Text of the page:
It seems like the world of classical music has started to take advantage of the possibilities that mobile devices and related technologies have. Not only within the Phenicx projects, similar efforts are happening elsewhere as well. The Philadelphia Orchestra has been developing their own mobile application (called LiveNote) for live concert following. With Ezra Wiesner, IT department of the Philadelphia Orchestra, we exchanged our experiences on the mobile apps.
With regards to the user experience, the LiveNote user interface is divided in two parts, the upper and the lower part. The lower part shows the structure of the piece and there is a bar progressing through it. The upper part shows the content, which is composed of one image and some associated text (see this snapshot ) In the lower part, there is a "drawer" that can be opened at the bottom of the screen to view the structure of the piece, e.g. the form, like ABA'B. Also, there is a main concert page that lists the pieces to be played during the concert.
The app keeps the backlight on all the time so the users can see the content during the concert, but dims the backlight to 50% by default. The content is divided into "tracks", where each track is meant for one type of users (e.g. novice, experts etc.). A user can see one track at a time, although for text and translations, two tracks can be put side by side so viewers can see the source text next to the translated text.
Platform-wise, the LiveNote app comes as a native Android and iPhone application. A great deal of attention has been paid to the quality of the distribution network to ensure a high quality of service (in terms of network bandwidth availability). The app connects to a dedicated network in the concert hall (which has a lot of Wi-Fi routers, well hidden from the audience’s sight and painted with a special paint that does not distract from the aesthetics of the hall) in order to receive the LiveNote multicast stream. This data stream contains the current measure of the piece being played on stage and is updated manually by an expert in the projection booth during the live performance. When the app launches for the first time it downloads a pre-prepared XML document, which contains the content (text and images) with the respective piece-measure-stamps (i.e. at which measure a content is supposed to appear). As the multicast stream sends the current measure being played, the app shows the respective content as defined in the XML document. The developers chose to use multicast because it is much less demanding for the network, as it does not need to keep alive several hundreds of HTTP connections.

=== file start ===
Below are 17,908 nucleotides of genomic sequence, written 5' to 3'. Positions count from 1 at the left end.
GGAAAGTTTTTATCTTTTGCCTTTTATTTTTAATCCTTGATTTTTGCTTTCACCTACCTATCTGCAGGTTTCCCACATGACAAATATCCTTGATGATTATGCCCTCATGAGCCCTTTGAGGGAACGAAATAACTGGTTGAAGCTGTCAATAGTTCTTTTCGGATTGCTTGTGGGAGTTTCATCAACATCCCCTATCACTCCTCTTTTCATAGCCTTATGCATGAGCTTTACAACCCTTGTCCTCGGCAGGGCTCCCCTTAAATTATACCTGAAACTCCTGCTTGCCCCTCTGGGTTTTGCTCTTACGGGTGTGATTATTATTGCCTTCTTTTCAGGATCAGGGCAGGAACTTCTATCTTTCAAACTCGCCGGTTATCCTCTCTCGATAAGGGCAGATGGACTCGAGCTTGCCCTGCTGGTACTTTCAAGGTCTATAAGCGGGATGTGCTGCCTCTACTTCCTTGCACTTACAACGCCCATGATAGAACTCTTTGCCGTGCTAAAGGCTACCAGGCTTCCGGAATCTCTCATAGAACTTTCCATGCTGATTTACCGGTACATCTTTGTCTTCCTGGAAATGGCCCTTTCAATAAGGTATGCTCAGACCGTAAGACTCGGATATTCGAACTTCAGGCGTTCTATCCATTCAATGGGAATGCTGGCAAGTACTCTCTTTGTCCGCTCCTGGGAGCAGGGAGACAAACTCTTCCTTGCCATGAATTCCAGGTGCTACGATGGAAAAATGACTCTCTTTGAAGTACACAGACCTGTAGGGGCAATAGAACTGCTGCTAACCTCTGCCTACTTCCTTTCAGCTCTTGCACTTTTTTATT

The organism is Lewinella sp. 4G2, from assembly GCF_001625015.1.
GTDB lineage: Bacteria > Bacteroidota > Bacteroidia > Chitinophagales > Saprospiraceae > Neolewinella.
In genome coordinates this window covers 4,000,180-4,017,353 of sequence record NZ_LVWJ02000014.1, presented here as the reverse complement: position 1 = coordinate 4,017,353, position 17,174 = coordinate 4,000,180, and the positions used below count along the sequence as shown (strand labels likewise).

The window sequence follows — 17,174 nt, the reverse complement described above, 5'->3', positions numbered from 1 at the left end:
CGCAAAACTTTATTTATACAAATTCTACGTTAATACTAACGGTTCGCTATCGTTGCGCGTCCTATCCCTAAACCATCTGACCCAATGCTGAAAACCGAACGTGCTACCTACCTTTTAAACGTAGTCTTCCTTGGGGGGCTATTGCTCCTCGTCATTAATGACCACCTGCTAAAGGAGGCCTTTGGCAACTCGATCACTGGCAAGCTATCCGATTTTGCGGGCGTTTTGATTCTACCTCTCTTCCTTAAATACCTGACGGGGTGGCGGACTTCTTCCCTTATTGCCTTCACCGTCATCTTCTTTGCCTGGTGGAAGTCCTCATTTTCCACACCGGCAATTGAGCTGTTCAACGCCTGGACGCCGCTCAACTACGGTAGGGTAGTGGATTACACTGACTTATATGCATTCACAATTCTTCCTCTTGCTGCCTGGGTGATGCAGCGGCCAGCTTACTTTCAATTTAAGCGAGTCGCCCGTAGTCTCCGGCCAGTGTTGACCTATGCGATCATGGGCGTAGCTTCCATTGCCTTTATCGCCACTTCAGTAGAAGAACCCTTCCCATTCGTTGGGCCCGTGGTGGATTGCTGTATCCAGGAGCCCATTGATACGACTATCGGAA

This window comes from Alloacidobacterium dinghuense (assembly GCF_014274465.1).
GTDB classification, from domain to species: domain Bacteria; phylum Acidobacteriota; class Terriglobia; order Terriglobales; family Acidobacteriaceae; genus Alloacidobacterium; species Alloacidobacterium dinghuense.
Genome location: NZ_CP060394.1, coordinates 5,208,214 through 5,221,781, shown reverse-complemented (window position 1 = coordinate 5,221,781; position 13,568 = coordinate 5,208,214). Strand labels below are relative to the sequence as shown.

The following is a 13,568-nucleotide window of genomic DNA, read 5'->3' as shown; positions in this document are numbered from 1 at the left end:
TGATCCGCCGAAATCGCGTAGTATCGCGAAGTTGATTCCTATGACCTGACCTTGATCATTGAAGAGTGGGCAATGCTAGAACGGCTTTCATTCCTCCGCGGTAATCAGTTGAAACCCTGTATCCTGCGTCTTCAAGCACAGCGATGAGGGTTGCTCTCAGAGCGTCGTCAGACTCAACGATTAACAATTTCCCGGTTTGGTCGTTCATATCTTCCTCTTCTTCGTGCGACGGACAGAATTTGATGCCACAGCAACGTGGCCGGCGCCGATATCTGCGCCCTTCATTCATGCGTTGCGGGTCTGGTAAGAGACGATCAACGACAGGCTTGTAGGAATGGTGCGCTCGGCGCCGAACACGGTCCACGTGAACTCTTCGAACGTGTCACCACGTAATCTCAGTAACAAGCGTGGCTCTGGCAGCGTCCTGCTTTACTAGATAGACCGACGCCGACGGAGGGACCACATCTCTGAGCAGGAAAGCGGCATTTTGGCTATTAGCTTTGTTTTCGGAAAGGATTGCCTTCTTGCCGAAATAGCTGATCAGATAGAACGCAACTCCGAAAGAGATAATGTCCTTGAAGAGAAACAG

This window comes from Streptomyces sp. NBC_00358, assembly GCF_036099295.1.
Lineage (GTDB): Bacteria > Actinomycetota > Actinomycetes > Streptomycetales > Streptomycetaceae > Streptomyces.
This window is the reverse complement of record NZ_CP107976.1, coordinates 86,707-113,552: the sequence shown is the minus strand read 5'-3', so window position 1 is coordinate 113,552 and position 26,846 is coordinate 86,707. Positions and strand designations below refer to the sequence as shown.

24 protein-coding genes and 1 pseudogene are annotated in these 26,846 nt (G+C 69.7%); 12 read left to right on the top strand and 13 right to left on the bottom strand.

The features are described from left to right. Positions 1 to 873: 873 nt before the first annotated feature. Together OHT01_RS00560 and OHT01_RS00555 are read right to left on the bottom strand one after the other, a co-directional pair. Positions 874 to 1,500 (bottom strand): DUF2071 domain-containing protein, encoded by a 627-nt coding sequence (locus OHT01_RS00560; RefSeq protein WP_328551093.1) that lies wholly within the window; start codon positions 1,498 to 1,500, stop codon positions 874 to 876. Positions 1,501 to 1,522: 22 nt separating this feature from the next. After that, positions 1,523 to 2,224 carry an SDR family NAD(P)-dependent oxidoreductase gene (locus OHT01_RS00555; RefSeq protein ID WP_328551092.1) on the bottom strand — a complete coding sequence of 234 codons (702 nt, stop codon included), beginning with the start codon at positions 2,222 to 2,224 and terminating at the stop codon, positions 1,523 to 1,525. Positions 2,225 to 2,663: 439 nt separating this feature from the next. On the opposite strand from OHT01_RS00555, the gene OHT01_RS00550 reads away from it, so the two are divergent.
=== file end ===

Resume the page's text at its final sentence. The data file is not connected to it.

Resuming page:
The Philadelphia Orchestra has at their disposal the audio tracking software by Drexel University (developed by Matt Prockup, as a coincidence we ran into him at the ACM Multimedia conference a few days later), but has only included it in test performances,as they want to ensure there are no errors during a live performance. Drexel and the Orchestra are planning to use the music tracking algorithm once they are sure the detection is 99% accurate and that there is an override mechanism available to a human operator if the automatic detection loses track of the music.
The content itself is curated. It is prepared through a web user interface where the curator is able to add images and text to a predefined visual layout. The back-end user interface allows also to push messages to the app on demand (it is used for notifying the users to turn the ringer off, for example). The program notes that are available in the app are in the form of a PDF file.
The LiveNote app was generally well received. There were very few complaints from the audience. An interesting point about the reaction that the concertgoers have towards LiveNote is the following. It turns out that if you use LiveNote you are overwhelmingly in favor of using an in-concert app. If you did not use Livenote during the concert, then you are likely not to recommend it. In other words you like it if you use it. You don't like it if you see someone else using it at the concert but you decided not to try it.
It was also well received by the critics. The Philadelphia Orchestra was especially glad to learn that Peter Dobrin, from The Philadelphia Inquirer, stated that the app didn’t bother him (saying implicitly that you can’t stop the progress; he commented that the change this app brings is similar to the change when the opera subtitles were introduced):
The app was also featured in a Washington Post article:
Comparison with the Phenicx app
After demoing the Phenicx mobile app, Mr. Wiesner said that he liked the design. He valued the visualization of the audio feature. He was very excited about the feedback and the personalization concept (we explained him our vision of it). He said that very interesting program notes were done by them in the past with some living composers who provided more intimate information, such as 'the bass solo in that piece was composed for that particular bass player because …'. It revealed the details of some kind of interaction between the composer, the director and the performer during the creative process that conventional program notes usually do not reveal, making it very attractive. We further showed Mr. Wiesner the youtube video (from the Vilnius’ demonstration) of the live score follower developed within the Phenicx project and he was impressed.
Technology is definitely making its way into classical music. Some people like it, some are against. Mr. Wiesner commented that it’s (relatively) frequent that music students come to the Philadelphia Orchestra concerts with PDF scores on their iPads and swipe throughout the concert. However, they had some complaints on this matter by other attendees of the concerts. There are clearly still open issues about it but the benefits and the potential that the technological support of classical music concerts brings is evident.